Move over, bike share. Scooters are back.
Bird, a scooter-sharing startup, launched a pilot fleet of more than 60 dockless, electric scooters Thursday around the Baltimore Harbor. They can be rented for $1 to start and an additional 15 cents a minute, using a mobile app.
“Birds,” as the company calls its battery-powered, Razor-style scooters, are intended to help address the city’s “urgent need for additional transit options,” the firm said in its announcement.
“Birds are a great solution for short ‘last mile’ trips that are too long to walk, but too short to drive,” it said. “As summer heats up, Bird offers a convenient alternative to sitting in traffic or sweating through a walk or bike ride.”
The app showed 62 scooters scattered around the Inner Harbor, Harbor East and Fells Point as of Thursday morning. As ridership increases, the fleet will be expanded “to serve all of Baltimore’s residents and communities,” the company said.
The fleet could face an uphill battle in Baltimore, where officials temporarily shut down the Baltimore Bike Share system for a month last year after thefts, vandalism and a long maintenance backlog left more bikes out of service than on the streets.
One difference: Bird says it will retrieve the scooters at sunset each evening for storage, charging and any necessary repair.
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Led by a former Uber and Lyft executive, the startup is raising $150 million in financing that will value the company at $1 billion, according to Bloomberg.
But the company has run into regulatory issues in cities like San Francisco, where the scooters popped up all over, prompting city officials to require permits for Bird and two competitors, Lime and Spin, to operate, and order all scooters off city sidewalks earlier this month.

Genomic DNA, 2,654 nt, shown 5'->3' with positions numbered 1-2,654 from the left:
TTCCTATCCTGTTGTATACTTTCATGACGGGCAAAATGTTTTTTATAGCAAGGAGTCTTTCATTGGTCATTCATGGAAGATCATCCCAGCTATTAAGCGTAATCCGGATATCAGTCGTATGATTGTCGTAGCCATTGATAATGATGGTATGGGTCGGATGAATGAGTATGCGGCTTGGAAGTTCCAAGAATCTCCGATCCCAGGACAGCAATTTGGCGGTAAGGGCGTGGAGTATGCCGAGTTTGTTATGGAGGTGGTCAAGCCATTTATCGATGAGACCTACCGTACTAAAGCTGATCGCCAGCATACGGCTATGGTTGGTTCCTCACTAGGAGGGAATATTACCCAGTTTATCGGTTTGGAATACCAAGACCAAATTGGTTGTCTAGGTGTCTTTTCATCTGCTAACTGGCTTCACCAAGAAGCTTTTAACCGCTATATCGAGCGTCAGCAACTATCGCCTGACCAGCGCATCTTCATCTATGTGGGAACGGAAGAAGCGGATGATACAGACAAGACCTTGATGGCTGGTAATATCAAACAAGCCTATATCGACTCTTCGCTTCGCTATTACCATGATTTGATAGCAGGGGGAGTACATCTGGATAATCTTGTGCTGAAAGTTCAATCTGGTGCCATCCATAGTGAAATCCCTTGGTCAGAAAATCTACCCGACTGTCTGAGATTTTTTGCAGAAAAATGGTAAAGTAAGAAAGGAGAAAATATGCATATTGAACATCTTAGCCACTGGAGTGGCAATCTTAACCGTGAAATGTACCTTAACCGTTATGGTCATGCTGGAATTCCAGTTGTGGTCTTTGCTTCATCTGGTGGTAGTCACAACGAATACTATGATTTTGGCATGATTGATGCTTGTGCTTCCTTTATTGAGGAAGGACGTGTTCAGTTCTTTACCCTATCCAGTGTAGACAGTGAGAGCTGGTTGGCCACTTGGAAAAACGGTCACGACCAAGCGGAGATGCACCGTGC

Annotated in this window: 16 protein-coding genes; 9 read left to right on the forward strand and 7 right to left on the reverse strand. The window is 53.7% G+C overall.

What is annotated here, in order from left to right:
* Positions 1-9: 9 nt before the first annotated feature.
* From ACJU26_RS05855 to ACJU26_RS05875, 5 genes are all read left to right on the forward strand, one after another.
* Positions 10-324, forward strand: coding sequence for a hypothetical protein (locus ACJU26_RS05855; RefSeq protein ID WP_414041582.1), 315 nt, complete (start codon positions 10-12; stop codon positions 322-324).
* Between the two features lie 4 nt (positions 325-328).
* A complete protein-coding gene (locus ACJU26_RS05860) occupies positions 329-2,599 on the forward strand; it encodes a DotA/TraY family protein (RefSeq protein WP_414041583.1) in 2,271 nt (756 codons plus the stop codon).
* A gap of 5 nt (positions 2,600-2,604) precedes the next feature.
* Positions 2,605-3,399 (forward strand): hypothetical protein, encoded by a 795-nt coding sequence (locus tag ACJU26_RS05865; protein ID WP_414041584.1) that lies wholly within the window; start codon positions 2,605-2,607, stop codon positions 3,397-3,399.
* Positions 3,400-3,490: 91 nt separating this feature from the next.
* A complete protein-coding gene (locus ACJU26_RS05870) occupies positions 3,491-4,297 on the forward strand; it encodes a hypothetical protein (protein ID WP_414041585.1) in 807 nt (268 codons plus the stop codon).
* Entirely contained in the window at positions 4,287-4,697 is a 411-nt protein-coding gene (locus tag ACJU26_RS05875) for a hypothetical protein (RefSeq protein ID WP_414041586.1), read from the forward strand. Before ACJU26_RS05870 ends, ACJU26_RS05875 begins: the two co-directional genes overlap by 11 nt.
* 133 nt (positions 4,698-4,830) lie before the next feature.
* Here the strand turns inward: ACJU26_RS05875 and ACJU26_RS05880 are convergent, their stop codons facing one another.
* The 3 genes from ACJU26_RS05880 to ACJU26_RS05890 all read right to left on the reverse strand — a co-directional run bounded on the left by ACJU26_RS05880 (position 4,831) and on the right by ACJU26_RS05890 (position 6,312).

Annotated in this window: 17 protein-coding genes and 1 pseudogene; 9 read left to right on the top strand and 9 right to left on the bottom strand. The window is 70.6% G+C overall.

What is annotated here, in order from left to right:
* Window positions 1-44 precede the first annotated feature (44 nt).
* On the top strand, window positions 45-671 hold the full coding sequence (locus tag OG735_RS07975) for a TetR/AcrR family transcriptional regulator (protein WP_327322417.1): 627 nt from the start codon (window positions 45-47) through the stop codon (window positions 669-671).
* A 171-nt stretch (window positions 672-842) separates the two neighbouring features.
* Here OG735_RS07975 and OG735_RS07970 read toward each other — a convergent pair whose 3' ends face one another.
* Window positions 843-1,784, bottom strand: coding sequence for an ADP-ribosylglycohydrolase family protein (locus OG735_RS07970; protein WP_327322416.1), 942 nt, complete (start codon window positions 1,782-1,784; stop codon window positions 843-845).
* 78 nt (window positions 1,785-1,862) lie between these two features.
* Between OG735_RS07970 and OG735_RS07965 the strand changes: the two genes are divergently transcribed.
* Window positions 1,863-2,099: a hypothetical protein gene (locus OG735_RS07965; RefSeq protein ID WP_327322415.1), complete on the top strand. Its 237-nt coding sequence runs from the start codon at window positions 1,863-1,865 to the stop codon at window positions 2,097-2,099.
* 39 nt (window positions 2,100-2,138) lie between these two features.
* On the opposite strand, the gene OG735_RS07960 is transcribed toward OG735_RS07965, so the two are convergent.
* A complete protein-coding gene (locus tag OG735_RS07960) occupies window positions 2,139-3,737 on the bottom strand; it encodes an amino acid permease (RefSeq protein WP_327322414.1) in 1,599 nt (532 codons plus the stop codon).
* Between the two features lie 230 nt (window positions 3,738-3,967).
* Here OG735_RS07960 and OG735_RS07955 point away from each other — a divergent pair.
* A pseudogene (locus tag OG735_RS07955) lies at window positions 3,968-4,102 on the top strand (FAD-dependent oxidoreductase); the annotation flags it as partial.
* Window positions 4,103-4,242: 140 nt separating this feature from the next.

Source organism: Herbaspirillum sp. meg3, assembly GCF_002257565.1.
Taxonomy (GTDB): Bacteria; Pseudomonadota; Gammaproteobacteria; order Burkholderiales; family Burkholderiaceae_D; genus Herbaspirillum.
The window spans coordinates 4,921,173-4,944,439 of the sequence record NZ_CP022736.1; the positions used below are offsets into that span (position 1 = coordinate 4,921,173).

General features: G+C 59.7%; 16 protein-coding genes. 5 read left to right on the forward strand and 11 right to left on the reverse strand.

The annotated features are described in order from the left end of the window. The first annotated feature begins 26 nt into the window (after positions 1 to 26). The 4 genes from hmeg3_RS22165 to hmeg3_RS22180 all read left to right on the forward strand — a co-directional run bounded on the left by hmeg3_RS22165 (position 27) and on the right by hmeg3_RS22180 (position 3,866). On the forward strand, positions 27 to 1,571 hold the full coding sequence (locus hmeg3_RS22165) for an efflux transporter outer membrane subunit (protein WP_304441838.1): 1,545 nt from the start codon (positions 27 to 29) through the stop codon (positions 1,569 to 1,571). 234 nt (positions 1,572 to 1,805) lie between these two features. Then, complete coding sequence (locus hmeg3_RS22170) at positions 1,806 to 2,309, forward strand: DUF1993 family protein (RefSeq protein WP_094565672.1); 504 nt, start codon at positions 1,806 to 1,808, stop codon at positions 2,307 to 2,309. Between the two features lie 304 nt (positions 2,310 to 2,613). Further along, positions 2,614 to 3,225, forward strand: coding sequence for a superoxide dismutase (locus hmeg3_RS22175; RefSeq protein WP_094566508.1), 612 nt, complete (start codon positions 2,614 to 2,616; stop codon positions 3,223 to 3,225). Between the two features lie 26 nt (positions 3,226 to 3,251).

To address those concerns, Bird pledged the nightly pickups, as well as promising to grow fleets only when each scooter is being used at least three times a day, and remit $1 per scooter to the cities where it operates “to build more bike lanes, promote safe riding, and maintain our shared infrastructure.”
More than a third of car trips in the U.S. are less than two miles long, the company says.
“Bird's mission is to replace these trips — get people out of their cars, reduce traffic and congestion, and cut carbon emissions,” it said.
In a statement, the Baltimore City Department of Transportation sounded supportive of the new program.
The department “believes that this technology can expand transportation options to the residents, businesses and visitors of Baltimore,” spokesman German Vigil wrote. “We also see the potential of a new mobility pilot project and are in the process of investigating the effectiveness of a program such as this.”